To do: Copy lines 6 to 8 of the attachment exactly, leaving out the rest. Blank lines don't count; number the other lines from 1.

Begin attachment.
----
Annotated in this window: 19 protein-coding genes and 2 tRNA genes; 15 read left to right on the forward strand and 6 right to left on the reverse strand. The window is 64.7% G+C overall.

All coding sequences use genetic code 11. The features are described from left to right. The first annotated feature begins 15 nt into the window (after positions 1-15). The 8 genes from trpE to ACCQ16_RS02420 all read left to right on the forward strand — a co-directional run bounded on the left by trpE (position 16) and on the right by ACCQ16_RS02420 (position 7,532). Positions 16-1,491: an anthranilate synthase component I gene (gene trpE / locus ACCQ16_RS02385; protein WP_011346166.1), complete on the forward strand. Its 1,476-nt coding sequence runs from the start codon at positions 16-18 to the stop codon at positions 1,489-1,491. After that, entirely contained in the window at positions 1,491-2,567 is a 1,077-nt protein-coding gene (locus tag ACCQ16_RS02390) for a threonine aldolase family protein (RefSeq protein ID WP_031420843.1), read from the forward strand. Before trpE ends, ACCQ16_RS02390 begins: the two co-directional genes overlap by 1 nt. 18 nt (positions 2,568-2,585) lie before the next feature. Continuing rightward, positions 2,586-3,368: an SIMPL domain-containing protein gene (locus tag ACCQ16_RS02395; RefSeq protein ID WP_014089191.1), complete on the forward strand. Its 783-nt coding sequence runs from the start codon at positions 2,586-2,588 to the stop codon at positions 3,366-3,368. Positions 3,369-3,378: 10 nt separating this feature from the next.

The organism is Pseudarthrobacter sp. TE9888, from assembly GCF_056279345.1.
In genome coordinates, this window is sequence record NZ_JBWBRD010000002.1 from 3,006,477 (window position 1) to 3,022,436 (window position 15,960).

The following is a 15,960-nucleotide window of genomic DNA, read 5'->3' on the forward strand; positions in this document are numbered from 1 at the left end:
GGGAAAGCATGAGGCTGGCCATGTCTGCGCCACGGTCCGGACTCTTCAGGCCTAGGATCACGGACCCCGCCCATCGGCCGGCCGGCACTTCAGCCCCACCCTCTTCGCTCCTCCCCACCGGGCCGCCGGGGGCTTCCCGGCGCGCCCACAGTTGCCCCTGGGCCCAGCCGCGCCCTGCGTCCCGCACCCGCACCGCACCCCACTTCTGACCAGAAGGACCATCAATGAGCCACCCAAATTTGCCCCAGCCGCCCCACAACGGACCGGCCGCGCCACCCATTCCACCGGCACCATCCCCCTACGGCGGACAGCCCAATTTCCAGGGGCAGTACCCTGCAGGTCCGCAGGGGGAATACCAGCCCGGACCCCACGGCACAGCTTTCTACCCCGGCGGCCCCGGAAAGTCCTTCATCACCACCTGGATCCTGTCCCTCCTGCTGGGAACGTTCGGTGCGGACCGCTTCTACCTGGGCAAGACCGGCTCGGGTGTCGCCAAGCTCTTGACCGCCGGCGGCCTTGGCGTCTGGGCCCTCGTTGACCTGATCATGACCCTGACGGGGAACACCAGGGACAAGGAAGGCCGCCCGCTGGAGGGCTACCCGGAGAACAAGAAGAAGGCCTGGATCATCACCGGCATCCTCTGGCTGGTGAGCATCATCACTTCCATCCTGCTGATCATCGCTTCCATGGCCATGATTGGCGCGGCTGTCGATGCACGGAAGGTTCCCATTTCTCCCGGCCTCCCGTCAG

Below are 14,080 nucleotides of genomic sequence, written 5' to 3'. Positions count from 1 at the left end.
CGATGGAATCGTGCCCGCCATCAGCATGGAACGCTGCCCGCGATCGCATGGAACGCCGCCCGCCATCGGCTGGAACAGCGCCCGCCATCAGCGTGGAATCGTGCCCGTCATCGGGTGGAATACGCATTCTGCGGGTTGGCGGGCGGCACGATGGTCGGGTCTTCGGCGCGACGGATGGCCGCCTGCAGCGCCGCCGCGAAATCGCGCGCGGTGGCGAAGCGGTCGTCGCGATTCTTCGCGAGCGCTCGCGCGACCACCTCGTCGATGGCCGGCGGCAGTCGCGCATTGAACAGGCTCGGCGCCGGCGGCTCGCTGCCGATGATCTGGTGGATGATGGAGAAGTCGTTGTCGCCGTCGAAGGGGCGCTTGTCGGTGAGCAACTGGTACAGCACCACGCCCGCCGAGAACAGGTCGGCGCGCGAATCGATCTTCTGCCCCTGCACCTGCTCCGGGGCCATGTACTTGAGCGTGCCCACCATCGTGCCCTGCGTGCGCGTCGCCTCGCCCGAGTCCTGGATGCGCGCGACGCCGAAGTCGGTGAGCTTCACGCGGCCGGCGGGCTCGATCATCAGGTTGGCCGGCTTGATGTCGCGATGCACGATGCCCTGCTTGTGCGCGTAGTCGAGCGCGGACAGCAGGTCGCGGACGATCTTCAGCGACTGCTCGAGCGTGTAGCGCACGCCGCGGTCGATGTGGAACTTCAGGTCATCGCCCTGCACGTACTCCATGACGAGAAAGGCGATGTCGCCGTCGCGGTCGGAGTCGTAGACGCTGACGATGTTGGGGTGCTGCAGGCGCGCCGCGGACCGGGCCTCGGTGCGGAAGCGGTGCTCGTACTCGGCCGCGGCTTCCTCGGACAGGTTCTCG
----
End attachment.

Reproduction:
GGGAAAGCATGAGGCTGGCCATGTCTGCGCCACGGTCCGGACTCTTCAGGCCTAGGATCACGGACCCCGCCCATCGGCCGGCCGGCACTTCAGCCCCACCCTCTTCGCTCCTCCCCACCGGGCCGCCGGGGGCTTCCCGGCGCGCCCACAGTTGCCCCTGGGCCCAGCCGCGCCCTGCGTCCCGCACCCGCACCGCACCCCACTTCTGACCAGAAGGACCATCAATGAGCCACCCAAATTTGCCCCAGCCGCCCCACAACGGACCGGCCGCGCCACCCATTCCACCGGCACCATCCCCCTACGGCGGACAGCCCAATTTCCAGGGGCAGTACCCTGCAGGTCCGCAGGGGGAATACCAGCCCGGACCCCACGGCACAGCTTTCTACCCCGGCGGCCCCGGAAAGTCCTTCATCACCACCTGGATCCTGTCCCTCCTGCTGGGAACGTTCGGTGCGGACCGCTTCTACCTGGGCAAGACCGGCTCGGGTGTCGCCAAGCTCTTGACCGCCGGCGGCCTTGGCGTCTGGGCCCTCGTTGACCTGATCATGACCCTGACGGGGAACACCAGGGACAAGGAAGGCCGCCCGCTGGAGGGCTACCCGGAGAACAAGAAGAAGGCCTGGATCATCACCGGCATCCTCTGGCTGGTGAGCATCATCACTTCCATCCTGCTGATCATCGCTTCCATGGCCATGATTGGCGCGGCTGTCGATGCACGGAAGGTTCCCATTTCTCCCGGCCTCCCGTCAG

Below are 14,080 nucleotides of genomic sequence, written 5' to 3'. Positions count from 1 at the left end.
CGATGGAATCGTGCCCGCCATCAGCATGGAACGCTGCCCGCGATCGCATGGAACGCCGCCCGCCATCGGCTGGAACAGCGCCCGCCATCAGCGTGGAATCGTGCCCGTCATCGGGTGGAATACGCATTCTGCGGGTTGGCGGGCGGCACGATGGTCGGGTCTTCGGCGCGACGGATGGCCGCCTGCAGCGCCGCCGCGAAATCGCGCGCGGTGGCGAAGCGGTCGTCGCGATTCTTCGCGAGCGCTCGCGCGACCACCTCGTCGATGGCCGGCGGCAGTCGCGCATTGAACAGGCTCGGCGCCGGCGGCTCGCTGCCGATGATCTGGTGGATGATGGAGAAGTCGTTGTCGCCGTCGAAGGGGCGCTTGTCGGTGAGCAACTGGTACAGCACCACGCCCGCCGAGAACAGGTCGGCGCGCGAATCGATCTTCTGCCCCTGCACCTGCTCCGGGGCCATGTACTTGAGCGTGCCCACCATCGTGCCCTGCGTGCGCGTCGCCTCGCCCGAGTCCTGGATGCGCGCGACGCCGAAGTCGGTGAGCTTCACGCGGCCGGCGGGCTCGATCATCAGGTTGGCCGGCTTGATGTCGCGATGCACGATGCCCTGCTTGTGCGCGTAGTCGAGCGCGGACAGCAGGTCGCGGACGATCTTCAGCGACTGCTCGAGCGTGTAGCGCACGCCGCGGTCGATGTGGAACTTCAGGTCATCGCCCTGCACGTACTCCATGACGAGAAAGGCGATGTCGCCGTCGCGGTCGGAGTCGTAGACGCTGACGATGTTGGGGTGCTGCAGGCGCGCCGCGGACCGGGCCTCGGTGCGGAAGCGGTGCTCGTACTCGGCCGCGGCTTCCTCGGACAGGTTCTCG